madpen's journal

Dumplings and Sweet Potatoes

I touched down in Beijing. I was tired and hungry, ready to be taken back to a dormitory.

But, as they tend to do, things did not go as planned.

There was no sign reading “CSR Student from America” as I walked out of the arrival corral. No sign arrived for another half hour before I borrowed a cell phone and called the transfer service. “Oh, a mix-up, you’ll have to take a cab.”

I found dormitory #9 on Beijing Language University’s campus with the help of a Swedish-born Chinese girl. After I registered the receptionist handed me a hefty wad of cash out of an envelope and had me sign a receipt. “Your allowance. Keep it safe.”

The room was tiny and my roommate was an 18-year-old Grenadian. He showed me tourist pamphlets and urged me to visit his country. “It’s very beautiful. And cheap.”

The only thing I wanted more than sleep was a plate of dumplings. I found my way out of the labyrinth campus and onto a busy street. Many small eateries and food stalls lined the street, but they all sold Korean or western food. I asked a vendor where I could find some dumplings. “No dumplings near here, maybe down the street.”

I walked three blocks in the direction she had pointed me in, past more Korean restaurants, a KFC, McDonalds, and a pizzeria, and finally came to an intersection full of fruit/vegetable/trinket vendors. A man standing next to a small cart with an electronic scale and a hot, smoking metal can (imagine an oil drum with a grate on top) was selling grilled sweet potatoes (one of my staples during the 2006 Beijing winter). I bought a potato for 30 cents and asked the man where I could find dumplings. “Down the street, two blocks on the left.”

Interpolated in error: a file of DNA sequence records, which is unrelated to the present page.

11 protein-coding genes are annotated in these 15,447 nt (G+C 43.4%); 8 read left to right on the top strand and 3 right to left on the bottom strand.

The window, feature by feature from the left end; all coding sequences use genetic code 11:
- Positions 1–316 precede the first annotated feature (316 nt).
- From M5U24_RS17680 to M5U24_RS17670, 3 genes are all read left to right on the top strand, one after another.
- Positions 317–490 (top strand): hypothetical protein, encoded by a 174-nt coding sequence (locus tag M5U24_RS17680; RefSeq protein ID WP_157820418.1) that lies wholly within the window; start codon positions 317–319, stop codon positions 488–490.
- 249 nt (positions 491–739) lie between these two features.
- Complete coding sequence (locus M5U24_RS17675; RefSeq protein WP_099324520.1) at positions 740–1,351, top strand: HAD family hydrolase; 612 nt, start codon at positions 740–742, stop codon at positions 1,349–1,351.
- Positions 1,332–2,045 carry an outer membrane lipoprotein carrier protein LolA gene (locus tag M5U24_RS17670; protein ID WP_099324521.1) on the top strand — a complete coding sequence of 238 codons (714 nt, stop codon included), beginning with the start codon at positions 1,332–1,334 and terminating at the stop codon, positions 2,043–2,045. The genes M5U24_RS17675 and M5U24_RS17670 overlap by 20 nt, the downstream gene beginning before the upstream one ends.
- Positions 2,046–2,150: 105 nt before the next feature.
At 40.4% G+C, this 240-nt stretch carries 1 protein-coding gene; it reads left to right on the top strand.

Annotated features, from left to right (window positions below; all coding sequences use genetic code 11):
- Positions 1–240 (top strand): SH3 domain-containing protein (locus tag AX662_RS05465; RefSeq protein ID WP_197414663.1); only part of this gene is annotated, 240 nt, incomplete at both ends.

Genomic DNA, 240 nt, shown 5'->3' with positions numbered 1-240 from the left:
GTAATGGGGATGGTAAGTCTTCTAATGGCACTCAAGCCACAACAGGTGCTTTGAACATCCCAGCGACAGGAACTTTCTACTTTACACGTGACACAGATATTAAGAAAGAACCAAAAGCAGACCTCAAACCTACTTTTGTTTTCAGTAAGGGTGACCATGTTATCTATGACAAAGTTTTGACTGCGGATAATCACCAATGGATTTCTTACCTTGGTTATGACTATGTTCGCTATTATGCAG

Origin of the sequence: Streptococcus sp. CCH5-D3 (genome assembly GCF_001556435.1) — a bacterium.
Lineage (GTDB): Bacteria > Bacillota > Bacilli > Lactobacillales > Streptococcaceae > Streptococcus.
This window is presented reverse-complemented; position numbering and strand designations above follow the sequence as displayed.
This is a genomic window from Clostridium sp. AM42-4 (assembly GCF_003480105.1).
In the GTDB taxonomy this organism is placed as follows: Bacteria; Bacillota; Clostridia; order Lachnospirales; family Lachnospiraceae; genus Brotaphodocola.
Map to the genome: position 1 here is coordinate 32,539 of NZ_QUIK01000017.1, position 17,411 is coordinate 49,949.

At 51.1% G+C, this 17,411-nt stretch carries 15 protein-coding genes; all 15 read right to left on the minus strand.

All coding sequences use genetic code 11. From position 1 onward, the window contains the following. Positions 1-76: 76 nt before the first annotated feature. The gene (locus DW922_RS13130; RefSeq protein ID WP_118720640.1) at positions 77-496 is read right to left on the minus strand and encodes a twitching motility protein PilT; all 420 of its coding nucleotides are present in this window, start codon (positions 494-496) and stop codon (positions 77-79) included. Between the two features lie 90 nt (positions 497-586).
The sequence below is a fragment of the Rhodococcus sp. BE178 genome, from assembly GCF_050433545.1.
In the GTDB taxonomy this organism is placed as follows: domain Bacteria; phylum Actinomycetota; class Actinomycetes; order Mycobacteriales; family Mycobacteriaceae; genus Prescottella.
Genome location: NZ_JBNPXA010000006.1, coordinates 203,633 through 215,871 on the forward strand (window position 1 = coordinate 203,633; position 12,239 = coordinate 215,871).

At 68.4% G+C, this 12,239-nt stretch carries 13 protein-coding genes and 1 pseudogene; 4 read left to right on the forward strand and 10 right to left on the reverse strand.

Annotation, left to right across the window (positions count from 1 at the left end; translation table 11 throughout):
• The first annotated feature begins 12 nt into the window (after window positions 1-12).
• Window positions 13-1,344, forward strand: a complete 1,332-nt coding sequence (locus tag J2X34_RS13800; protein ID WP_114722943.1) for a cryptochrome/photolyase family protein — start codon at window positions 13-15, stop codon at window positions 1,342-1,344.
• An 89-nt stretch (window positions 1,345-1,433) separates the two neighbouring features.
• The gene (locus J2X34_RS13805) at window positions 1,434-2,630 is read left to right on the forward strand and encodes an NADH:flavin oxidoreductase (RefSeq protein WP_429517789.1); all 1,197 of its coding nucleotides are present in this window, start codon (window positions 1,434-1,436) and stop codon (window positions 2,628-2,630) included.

I finally ate a heaping plate of dumplings and, satisfied, proceeded back to the dorm. When had dumplings become so hard to find in Beijing? It had to do something with the character of that particular area, Wudaokou, which was home to many foreign students.

The transfer service failed to procure a ticket to Chongqing the next day so I was able to spend an additional day and night in Beijing seeing friends.

Some breakfast in Beijing:


Leave a Reply

Fill in your details below or click an icon to log in: Logo

You are commenting using your account. Log Out /  Change )

Google+ photo

You are commenting using your Google+ account. Log Out /  Change )

Twitter picture

You are commenting using your Twitter account. Log Out /  Change )

Facebook photo

You are commenting using your Facebook account. Log Out /  Change )

Connecting to %s


This entry was posted on September 9, 2011 by in Journal and tagged , , , , , .
%d bloggers like this: